Nothing is excluded from the terror.
Why did I write Blood Mines?
I wrote this book during National Novel Writing Month (NaNoWriMo) in November 2014. The topic is a very serious topic within the borders of my country: The devastation it causes and the ignorance of the government makes this a very real threat in the province where I live.
Due to its rich mineral, gold, diamond and coal resources, most of Gauteng’s earth crust are hollowed out in man-made tunnels that run for kilometres underground, snaking its way from the east to the west and from the north to the south. Tremors can often be felt when the earth shakes under its weight. These tunnels link towns and cities together and everywhere you go you will see its evidence above ground in towers of steel rising high into the sky, man-made mountains that dot the horizon and craters where huge trucks run with more earth they have removed.
When I signed up for the month-long challenge to write an entire manuscript, I had no idea what to write at first. There were so many topics I always wanted to write about. Nothing stood out until I remembered a story about an uncle and aunt who lost their farm because of contaminated acidic water.
I cannot recall just what reminded me of that dark time in their lives but I did some research and learnt about the actual impact this had on them. It is a permanent hazard to human and animal alike in the larger parts of Gauteng. From there on the story seemed to write itself and soon a futuristic story developed. That gave me a much bigger scope to write about and here we are, with you reading the end product: A futuristic book filled with suspense, and also my first.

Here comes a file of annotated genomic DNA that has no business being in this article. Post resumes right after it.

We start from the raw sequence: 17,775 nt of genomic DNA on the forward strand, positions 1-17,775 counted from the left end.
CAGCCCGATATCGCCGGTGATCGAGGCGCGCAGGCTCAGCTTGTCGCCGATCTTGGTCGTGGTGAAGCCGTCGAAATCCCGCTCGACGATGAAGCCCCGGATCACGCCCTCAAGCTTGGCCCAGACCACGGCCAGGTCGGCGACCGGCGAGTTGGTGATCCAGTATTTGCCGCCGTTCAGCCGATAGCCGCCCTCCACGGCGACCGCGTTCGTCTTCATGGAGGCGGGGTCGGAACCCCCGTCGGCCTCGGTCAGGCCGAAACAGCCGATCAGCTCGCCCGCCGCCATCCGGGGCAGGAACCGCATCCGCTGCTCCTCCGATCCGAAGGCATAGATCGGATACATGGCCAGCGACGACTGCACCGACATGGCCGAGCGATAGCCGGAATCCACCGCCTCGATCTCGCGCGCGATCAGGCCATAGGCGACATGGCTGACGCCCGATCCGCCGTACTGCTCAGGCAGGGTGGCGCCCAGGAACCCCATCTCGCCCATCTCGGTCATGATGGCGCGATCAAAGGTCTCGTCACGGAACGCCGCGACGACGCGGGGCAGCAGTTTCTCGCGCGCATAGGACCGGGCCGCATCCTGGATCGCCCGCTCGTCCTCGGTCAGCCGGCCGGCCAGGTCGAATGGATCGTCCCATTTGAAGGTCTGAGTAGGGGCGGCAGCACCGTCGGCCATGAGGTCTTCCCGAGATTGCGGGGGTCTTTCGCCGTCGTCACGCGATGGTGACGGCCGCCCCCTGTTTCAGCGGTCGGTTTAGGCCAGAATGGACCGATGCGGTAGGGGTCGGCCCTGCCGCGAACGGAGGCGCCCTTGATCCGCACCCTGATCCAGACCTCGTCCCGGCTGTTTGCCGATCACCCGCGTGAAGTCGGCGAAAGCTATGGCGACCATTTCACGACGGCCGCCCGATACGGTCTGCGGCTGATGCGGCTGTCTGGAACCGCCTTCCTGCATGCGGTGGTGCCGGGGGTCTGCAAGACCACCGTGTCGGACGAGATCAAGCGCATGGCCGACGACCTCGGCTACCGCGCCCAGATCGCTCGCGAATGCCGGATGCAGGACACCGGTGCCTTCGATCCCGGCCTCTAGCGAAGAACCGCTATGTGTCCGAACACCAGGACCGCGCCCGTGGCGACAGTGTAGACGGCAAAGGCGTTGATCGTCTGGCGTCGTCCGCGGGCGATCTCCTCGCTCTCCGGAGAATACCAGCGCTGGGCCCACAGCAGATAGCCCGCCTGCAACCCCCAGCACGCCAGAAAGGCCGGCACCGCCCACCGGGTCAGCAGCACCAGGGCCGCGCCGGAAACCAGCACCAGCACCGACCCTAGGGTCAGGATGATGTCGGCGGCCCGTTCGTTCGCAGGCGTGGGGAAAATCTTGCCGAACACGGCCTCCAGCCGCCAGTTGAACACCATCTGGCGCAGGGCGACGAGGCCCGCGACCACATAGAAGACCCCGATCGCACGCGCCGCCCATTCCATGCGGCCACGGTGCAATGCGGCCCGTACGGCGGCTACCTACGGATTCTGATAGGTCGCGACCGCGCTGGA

I have to thank NaNoWriMo for this. It challenges you to do the impossible: 50 000 words in 30 days and motivates you to keep your focus on the draft once you are part of the team.
I also want to thank Leon Swart for his input, Isak de Lange and Elsabe de Beer for the proofreading of this book, and Manuela Cardiga: She just has the gift of knowing exactly what I wanted in the book’s cover and created something beautiful in just a day.
But most of all, I want to thank Isak, my life partner, who supported me from the moment we met. Also, thank you to my children, who are always in the background while I am writing away, and my father for just being Dad.
Without all the support and encouragement, the book would not have seen the daylight, and I am eternally grateful to every person who shares this life with me.
Blood Mines is full of pain, desperate hope and a need to survive. A blink of the reality of life currently in South Africa combined with fiction and romance. It is definitely not for sensitive readers for it is an eye opener for reversed racism and the possible outcome of it. Where current generations have to suffer for their forefather's mistakes even if they want to live in harmony and peace. I have to say Blood Mines had me in tears and in a desperate feeling to reach out. The author had the ability to mirror the emotions and the physical pain up to a tee.